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StriderHoang avatar 1:16 AM on 02.01.2013  (server time)
A simplified history of Pokémon's metagame part 4: Diamond and Pearl

Since part 1, 2 and 3 of the history of Pokémon's metagame, there have been a lot of recurring themes and ideas. Every generation had at least one powerful and memorable change that easily makes it the reason why everyone remembers that generation. Also, the metagame at this point has been ancient history to many trainers.

But now we're in our 4th generation with the Diamond/Pearl generation, or DP generation. DP was the first Pokémon game on the DS and it’s still fresh in many trainers' minds. But in my opinion, the changes brought forth in DP were some of the biggest changes ever. Old contenders flailed about in the wake of these changes. Old ideas had to be reworked as long held mechanics were turned on their head. And much like SkarmBliss and Curselax before it, one thing so defined the generation that it would be forever remembered no matter how much the metagame may change in the future. Many readers are probably familiar enough with the DP generation to know many of the things I'll be talking about.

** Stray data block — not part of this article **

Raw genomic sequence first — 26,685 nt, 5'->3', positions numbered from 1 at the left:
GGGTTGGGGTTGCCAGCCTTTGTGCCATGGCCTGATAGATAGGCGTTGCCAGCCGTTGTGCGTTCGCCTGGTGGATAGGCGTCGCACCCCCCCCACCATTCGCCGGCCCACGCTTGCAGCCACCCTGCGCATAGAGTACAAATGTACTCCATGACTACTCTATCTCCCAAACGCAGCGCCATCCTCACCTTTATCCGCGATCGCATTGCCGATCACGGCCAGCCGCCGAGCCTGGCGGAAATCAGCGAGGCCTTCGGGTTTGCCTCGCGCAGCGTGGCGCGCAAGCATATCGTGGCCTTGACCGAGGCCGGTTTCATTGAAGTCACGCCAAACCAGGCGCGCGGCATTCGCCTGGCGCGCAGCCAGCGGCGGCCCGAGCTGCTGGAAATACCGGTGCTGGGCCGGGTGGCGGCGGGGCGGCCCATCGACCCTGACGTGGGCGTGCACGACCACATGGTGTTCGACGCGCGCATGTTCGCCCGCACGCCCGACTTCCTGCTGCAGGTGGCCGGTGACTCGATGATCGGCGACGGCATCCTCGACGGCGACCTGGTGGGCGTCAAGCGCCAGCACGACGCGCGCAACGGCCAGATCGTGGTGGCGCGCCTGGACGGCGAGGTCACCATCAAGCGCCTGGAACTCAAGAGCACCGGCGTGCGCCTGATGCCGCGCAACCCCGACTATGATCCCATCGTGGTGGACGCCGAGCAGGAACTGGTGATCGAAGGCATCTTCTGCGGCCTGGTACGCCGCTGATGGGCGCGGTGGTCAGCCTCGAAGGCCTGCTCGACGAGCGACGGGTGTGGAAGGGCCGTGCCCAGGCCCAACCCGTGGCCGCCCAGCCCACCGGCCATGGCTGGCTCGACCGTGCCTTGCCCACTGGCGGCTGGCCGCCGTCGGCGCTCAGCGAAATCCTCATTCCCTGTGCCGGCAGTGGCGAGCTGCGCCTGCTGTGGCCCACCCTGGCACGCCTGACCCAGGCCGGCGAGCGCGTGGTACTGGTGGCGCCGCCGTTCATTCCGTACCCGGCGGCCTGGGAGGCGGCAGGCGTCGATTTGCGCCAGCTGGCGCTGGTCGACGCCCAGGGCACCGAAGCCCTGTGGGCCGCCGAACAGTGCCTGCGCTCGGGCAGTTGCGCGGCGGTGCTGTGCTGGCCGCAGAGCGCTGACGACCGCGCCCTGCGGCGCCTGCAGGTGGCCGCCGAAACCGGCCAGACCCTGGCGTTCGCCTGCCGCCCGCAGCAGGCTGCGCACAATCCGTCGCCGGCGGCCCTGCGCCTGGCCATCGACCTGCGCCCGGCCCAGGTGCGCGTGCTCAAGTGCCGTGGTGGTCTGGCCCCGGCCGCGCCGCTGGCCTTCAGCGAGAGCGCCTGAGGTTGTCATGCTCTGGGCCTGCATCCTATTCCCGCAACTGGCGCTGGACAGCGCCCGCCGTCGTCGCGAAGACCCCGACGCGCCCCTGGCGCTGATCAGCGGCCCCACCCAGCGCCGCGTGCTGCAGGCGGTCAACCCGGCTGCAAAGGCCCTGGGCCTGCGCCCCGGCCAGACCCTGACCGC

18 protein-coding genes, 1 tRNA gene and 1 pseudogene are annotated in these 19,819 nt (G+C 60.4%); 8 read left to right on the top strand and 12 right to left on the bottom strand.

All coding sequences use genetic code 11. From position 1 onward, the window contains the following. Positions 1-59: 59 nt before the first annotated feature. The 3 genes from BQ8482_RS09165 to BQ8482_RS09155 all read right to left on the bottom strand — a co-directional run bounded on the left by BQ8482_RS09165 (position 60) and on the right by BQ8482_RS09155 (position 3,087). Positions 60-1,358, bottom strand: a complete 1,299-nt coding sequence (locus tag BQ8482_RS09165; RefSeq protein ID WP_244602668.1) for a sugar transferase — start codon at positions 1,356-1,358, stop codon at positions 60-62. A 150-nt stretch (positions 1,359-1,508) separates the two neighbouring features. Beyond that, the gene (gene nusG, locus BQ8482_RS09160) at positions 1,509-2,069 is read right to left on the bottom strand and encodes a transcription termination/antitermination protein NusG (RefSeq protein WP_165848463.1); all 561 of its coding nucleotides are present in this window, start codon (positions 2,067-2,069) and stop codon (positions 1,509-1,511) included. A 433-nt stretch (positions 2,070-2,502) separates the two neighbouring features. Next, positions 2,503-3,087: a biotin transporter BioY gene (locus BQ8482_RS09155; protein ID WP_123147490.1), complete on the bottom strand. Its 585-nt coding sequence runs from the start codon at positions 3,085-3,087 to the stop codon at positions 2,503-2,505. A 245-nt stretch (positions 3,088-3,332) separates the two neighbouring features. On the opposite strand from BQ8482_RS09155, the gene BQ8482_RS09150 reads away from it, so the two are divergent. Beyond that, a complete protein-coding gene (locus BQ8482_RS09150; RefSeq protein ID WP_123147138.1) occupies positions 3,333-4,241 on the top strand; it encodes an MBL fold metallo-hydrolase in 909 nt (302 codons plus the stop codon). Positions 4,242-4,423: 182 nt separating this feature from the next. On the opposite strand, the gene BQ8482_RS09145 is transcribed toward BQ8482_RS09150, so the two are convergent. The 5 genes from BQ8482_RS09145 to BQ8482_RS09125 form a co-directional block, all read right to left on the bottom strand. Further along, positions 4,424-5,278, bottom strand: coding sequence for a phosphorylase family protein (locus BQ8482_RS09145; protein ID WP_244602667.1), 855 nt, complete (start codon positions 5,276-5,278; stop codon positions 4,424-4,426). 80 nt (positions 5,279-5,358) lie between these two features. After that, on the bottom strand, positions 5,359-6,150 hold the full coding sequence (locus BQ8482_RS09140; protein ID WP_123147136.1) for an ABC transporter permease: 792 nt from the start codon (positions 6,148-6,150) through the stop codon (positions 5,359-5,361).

The 4th Generation: The Second Great Split and Getting Rocks Up

Up until now, one of the strongest special attackers in the game, Gengar, would never be caught dead actually using a ghost-type attack. That's because ghost-type attacks were calculated with the Pokémon's attack stat. So even if Gengar were to use a ghost-type attack for Same Type Advantage Bonus (STAB, which is a 50% increase in damage) it would be vastly inferior to something like Thunderbolt, as even without STAB, its special attack was much better.

Since the RBY generation, typed attacks which gave off an impression of having a physical presence used the attack stat while types with a vaguely magic-like impression used special attack. But this mechanic was changed in the DP generation. Many people call it the physical/special split.

Now, individual attacks, regardless of type, would use attack or special attack because it was deemed physical or special. Now Gengar could use a STAB ghost attack, which used its superior special attack, like Shadow Ball. A much more physically inclined ghost-type like Dusknoir could use Shadow Punch, which is obviously physically based. Now every Pokémon could have a reliable STAB move and not have to worry about whether or not it had the power to back it up.